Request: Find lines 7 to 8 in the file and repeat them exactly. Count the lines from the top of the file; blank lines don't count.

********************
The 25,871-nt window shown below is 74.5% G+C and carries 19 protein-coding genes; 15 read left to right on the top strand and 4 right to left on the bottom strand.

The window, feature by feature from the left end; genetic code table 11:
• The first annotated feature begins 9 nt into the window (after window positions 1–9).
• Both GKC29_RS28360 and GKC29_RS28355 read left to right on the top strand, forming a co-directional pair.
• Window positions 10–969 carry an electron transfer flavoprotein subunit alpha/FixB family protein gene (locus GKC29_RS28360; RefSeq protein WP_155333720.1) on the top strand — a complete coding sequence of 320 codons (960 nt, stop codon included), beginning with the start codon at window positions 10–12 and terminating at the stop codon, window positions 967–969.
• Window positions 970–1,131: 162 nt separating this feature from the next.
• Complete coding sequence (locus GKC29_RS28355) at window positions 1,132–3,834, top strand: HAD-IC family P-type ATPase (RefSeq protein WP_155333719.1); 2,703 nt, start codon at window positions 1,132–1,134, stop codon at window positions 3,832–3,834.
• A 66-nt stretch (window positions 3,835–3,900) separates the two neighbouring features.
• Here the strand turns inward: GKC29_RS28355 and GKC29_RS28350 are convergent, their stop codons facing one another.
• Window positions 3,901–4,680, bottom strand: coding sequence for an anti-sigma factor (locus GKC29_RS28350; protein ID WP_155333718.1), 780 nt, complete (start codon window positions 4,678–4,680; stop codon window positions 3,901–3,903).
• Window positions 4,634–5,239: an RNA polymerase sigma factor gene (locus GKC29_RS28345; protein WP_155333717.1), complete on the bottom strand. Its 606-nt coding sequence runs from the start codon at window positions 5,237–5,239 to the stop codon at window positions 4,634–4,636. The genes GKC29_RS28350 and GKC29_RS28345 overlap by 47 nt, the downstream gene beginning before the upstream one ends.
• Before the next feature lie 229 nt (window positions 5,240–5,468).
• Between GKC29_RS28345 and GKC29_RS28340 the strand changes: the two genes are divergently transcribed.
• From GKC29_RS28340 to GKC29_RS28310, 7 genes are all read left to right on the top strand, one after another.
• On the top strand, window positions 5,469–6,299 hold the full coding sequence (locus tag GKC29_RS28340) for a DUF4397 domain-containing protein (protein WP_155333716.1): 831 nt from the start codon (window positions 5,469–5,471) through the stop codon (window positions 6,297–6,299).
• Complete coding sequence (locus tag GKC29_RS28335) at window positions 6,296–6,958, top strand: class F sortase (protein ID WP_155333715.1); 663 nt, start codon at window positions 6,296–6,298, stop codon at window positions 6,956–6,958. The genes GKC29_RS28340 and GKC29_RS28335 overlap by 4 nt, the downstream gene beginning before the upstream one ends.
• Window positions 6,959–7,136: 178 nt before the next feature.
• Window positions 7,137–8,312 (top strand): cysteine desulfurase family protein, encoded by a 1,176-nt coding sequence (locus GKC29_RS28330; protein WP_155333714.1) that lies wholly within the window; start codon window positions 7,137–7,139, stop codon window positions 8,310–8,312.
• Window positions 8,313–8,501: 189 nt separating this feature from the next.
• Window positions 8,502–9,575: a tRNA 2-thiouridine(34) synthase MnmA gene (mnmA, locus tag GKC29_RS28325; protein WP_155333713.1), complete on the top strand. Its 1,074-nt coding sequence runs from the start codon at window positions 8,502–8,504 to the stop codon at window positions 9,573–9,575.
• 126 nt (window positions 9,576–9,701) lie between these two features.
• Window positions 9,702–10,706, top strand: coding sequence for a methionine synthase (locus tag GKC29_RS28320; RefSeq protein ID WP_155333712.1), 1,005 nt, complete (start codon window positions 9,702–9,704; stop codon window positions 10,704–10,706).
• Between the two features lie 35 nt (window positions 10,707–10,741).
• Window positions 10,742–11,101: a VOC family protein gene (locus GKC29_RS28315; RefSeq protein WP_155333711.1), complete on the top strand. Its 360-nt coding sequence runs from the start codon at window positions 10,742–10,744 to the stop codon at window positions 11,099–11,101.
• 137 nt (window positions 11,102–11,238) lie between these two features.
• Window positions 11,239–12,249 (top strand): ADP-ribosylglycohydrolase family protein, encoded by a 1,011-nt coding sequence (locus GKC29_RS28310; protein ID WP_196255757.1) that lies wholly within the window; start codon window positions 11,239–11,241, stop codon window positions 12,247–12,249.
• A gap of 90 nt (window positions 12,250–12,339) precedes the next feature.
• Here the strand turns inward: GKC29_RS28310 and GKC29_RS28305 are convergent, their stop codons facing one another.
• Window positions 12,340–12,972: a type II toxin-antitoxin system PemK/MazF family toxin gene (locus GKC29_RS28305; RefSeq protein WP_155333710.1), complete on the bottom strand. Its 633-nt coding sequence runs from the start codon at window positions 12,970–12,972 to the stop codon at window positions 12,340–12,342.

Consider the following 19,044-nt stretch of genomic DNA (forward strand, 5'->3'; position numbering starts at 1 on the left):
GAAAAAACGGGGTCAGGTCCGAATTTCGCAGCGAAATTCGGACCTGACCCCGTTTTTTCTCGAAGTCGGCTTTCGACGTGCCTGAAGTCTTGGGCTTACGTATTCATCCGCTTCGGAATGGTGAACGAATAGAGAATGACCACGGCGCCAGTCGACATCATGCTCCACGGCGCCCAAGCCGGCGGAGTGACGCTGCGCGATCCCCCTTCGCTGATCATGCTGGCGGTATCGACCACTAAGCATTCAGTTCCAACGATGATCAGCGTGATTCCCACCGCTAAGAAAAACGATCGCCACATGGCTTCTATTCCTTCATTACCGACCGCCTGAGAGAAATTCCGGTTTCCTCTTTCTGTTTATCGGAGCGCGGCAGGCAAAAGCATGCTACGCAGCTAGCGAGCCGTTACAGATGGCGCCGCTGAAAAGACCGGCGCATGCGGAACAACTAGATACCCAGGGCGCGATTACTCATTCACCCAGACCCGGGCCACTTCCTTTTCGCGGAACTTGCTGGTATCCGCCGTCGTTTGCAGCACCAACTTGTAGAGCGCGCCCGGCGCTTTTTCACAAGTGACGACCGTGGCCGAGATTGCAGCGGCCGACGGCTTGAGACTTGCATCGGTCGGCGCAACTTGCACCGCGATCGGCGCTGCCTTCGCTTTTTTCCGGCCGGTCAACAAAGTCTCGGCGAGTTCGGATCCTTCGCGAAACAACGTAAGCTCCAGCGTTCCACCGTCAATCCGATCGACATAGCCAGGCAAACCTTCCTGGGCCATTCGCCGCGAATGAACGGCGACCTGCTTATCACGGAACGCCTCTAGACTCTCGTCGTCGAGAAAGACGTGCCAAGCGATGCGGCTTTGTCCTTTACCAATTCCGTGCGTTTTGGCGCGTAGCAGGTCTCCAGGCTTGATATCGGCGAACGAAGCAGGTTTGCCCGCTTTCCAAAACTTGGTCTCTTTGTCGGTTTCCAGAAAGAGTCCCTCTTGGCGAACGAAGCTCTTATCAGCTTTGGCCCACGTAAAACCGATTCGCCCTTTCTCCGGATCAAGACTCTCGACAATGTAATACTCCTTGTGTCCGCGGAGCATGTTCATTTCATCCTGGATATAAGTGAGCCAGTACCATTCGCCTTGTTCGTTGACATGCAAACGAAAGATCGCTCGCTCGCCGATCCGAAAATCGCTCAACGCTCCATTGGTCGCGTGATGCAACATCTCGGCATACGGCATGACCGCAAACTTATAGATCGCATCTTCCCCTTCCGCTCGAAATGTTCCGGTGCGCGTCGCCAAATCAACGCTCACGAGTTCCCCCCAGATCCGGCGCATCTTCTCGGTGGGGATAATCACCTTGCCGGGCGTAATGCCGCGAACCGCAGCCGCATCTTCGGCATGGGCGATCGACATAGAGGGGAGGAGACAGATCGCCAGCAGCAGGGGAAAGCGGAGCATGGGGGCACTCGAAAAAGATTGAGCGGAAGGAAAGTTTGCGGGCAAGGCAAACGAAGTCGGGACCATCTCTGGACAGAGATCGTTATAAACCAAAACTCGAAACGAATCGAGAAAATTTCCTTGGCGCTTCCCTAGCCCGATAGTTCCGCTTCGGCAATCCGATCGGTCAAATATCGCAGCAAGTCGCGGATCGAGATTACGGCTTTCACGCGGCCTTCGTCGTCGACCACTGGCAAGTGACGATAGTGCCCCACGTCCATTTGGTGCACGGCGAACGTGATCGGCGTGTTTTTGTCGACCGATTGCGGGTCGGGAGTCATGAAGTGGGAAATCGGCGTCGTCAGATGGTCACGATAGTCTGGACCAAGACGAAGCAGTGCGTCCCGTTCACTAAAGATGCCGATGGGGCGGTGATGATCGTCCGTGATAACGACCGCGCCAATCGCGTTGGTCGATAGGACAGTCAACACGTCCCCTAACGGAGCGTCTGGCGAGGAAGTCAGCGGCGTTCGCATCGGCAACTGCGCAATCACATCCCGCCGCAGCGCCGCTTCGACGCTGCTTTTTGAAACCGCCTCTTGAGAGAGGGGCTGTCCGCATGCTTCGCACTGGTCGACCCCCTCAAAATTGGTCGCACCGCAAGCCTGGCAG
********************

• Complete coding sequence (locus GKC29_RS28355) at window positions 1,132–3,834, top strand: HAD-IC family P-type ATPase (RefSeq protein WP_155333719.1); 2,703 nt, start codon at window positions 1,132–1,134, stop codon at window positions 3,832–3,834.
• A 66-nt stretch (window positions 3,835–3,900) separates the two neighbouring features.